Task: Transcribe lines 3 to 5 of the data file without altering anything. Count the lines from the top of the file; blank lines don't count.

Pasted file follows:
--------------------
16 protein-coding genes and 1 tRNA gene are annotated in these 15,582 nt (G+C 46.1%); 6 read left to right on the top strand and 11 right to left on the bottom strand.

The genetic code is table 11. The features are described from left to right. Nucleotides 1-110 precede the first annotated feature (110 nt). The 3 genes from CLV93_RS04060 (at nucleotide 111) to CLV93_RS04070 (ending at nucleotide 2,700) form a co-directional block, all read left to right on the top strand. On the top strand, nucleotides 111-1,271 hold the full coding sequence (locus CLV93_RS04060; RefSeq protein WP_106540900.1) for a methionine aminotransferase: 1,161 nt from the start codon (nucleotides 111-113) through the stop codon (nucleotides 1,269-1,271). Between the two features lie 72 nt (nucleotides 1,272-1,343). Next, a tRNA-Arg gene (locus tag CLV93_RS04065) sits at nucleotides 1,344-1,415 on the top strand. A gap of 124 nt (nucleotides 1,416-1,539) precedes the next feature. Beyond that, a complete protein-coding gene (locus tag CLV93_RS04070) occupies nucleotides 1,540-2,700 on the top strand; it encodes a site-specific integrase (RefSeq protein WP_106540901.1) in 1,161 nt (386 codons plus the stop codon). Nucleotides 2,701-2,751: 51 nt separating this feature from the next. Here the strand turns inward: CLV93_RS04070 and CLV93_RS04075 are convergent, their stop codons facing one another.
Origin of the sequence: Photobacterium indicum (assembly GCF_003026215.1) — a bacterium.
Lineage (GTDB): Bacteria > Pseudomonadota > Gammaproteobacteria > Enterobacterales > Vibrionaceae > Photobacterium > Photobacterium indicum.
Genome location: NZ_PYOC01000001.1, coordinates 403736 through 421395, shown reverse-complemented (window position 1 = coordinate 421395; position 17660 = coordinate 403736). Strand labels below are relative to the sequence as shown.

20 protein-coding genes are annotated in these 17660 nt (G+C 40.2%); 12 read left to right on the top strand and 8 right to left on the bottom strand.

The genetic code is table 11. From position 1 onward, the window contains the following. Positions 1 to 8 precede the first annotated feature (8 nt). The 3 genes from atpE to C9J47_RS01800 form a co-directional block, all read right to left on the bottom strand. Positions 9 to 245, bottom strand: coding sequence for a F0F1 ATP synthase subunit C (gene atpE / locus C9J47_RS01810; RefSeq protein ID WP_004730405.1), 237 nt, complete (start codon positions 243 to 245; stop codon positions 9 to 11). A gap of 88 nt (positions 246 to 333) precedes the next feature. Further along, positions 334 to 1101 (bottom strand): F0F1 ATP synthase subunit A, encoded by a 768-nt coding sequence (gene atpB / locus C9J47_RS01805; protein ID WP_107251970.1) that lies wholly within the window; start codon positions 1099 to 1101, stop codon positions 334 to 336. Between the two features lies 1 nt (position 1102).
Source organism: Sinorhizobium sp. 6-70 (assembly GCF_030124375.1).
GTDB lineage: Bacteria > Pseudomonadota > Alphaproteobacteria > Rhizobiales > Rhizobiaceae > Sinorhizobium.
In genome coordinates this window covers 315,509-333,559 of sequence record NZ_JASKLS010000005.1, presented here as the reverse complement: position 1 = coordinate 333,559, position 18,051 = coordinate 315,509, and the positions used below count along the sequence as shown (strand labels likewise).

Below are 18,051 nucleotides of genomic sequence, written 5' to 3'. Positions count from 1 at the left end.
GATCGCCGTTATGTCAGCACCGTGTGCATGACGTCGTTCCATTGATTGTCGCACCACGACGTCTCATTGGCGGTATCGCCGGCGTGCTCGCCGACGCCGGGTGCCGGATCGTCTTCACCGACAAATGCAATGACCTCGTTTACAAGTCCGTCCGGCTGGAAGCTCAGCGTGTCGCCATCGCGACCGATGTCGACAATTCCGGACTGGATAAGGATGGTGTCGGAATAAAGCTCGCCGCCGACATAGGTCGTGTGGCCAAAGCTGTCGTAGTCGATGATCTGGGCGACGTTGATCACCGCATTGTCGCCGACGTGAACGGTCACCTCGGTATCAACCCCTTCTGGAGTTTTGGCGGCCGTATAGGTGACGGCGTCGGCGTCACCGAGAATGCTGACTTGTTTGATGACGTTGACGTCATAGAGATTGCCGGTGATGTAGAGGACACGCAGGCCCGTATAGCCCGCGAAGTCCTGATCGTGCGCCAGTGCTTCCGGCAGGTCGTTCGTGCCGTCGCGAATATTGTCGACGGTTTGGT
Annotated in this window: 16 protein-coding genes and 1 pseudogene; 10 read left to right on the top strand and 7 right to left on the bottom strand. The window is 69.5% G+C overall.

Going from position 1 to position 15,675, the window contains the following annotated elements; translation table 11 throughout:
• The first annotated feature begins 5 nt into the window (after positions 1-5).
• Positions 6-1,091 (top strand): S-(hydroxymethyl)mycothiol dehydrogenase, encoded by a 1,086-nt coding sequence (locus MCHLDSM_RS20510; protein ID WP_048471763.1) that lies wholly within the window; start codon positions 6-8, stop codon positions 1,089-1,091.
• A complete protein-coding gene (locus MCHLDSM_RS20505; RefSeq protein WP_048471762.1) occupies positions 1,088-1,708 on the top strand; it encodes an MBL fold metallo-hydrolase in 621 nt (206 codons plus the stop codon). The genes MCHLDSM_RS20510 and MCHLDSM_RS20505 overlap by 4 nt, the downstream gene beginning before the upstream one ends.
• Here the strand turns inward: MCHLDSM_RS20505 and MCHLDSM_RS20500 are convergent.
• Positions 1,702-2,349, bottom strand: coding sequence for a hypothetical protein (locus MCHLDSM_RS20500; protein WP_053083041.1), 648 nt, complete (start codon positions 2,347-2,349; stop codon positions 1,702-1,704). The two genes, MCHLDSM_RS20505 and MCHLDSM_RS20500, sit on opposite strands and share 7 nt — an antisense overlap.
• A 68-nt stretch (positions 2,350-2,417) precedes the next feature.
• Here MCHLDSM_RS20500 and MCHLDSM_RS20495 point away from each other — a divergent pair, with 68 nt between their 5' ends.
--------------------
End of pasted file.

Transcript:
Origin of the sequence: Photobacterium indicum (assembly GCF_003026215.1) — a bacterium.
Lineage (GTDB): Bacteria > Pseudomonadota > Gammaproteobacteria > Enterobacterales > Vibrionaceae > Photobacterium > Photobacterium indicum.
Genome location: NZ_PYOC01000001.1, coordinates 403736 through 421395, shown reverse-complemented (window position 1 = coordinate 421395; position 17660 = coordinate 403736). Strand labels below are relative to the sequence as shown.